I’ve been reading a lot of Brene Brown’s work lately.  In one of her books (I think it was “Daring Greatly”) she talks about how you are not who you say you are or who you want to be.  You are only what you do.  The difference between this, she refers to as “minding the gap”. The space between who you are/what you actually do and who you want to be/what you actually do. 

Everyday I look at my fridge where I have a dry erase board that says “Mind The Gap”. And I think about the person I want to be in the present and how I want to become better every day.  Am I perfect? Hell no.  Am I trying? Hell yes.


Breaking Down PA School Interview Questions X

The PA career is incredibly competitive to enter.  Despite the number of programs out there and more popping up every year, your chances of acceptance are 1-2%.  For example the year I applied to Pitt there were well over 1,000 applicants and 40 seats.  THAT IS CRAZY TO ME! It makes me so thankful that I was able to earn acceptance, participate in such an amazing career and now help and interact with some really great Pre-PA students!

Q: Why should we choose you over other applicants?

What are they looking for?

  • You can demonstrate that you are confident and have earned the right to be in their program.  
  • Confidence
  • Assertiveness
  • You can clearly and concisely state why you are an excellent candidate
  • You’ve prepared  

What to avoid

  • Not having an answer.  
  • Being tentative. If you hesitate this demonstrates that you haven’t thought about this question or even worse that you don’t know how to answer it.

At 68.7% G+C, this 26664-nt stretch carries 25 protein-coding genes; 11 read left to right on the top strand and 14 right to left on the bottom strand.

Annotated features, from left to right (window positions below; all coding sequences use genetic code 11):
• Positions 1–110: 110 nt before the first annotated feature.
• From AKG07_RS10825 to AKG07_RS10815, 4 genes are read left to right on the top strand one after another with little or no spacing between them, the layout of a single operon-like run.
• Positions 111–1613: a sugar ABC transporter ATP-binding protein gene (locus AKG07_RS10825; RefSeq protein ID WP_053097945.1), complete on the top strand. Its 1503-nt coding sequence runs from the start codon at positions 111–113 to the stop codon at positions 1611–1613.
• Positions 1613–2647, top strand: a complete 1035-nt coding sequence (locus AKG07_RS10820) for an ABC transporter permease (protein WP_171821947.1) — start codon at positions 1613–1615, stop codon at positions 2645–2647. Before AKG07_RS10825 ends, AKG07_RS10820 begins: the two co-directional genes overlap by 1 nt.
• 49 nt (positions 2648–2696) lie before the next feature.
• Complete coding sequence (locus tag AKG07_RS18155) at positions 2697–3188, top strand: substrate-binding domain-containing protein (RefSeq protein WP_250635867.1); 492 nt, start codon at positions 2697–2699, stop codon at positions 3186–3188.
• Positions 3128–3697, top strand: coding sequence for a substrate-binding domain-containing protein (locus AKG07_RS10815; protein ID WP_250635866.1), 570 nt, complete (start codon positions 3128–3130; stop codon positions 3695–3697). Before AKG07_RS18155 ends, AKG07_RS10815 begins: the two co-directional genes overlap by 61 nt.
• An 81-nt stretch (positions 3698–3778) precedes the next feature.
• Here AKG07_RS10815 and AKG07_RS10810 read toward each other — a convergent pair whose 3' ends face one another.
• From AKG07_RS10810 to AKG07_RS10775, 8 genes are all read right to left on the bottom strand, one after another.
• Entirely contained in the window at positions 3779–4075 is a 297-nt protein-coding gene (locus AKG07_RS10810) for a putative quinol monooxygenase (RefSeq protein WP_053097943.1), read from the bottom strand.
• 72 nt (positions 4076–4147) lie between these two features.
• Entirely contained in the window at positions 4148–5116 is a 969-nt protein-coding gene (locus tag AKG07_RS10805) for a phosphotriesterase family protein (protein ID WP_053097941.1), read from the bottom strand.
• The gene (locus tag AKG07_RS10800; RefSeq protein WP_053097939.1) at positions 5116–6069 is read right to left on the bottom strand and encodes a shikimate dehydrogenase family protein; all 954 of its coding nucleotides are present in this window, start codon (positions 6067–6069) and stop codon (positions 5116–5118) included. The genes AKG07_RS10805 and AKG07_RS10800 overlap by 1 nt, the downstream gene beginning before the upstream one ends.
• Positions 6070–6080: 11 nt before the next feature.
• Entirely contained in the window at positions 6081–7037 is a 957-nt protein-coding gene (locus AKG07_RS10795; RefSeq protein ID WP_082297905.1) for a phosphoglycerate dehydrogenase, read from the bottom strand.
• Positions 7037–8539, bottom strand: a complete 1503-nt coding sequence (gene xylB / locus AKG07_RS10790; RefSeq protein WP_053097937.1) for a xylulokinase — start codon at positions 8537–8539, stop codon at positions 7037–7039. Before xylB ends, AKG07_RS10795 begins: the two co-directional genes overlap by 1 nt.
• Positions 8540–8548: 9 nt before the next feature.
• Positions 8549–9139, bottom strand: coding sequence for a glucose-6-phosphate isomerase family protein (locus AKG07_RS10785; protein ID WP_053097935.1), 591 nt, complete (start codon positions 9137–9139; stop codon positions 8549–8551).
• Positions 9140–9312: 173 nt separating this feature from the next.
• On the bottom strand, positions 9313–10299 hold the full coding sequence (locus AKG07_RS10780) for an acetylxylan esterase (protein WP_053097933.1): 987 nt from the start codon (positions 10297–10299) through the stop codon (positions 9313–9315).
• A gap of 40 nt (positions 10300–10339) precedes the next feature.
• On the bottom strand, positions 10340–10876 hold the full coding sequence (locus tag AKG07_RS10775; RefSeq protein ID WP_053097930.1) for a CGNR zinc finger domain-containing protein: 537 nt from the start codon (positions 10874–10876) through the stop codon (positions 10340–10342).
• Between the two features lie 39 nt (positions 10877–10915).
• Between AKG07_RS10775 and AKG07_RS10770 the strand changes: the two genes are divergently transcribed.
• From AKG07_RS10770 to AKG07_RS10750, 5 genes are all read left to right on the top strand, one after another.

• A candidate who sits that and hims-and-haughs like “well….”, “ummmm”, or “I think….maybe…” Cut the crap say why you’ve earned this! Someone who hesitates or looks like they can’t give an answer isn’t someone an admissions committee correlates with a successful PA student.

What to say

  • I was not asked this questions; but, I did prepare for it.  My answers would have been as follows:
    • My tenacity.  By and far my first quality that sets me apart.  I risked a lot to take this course.  I also worked at times 4 different jobs to make ends meet and build experience and boost my application.  I did whatever possible to be successful in meeting this goal and I will demonstrate the same traits as a PA student and practicing professional.
    • My energy. I bring a great amount of energy into every situation I’m in and will put that energy towards becoming the best provider possible.  
  • Other great answers may include:
    • Perseverance
    • Diverse background
    • Maturity
    • Focus on wellness
    • Lots of time spent with underserved population
    • Substantial amount of clinical experience
    • Master’s Degree

Breaking Down PA School Interview Questions VII

Q: What questions do you have for us?

What are they looking for?

  • Ability to be insightful, that you’ve done you research on their program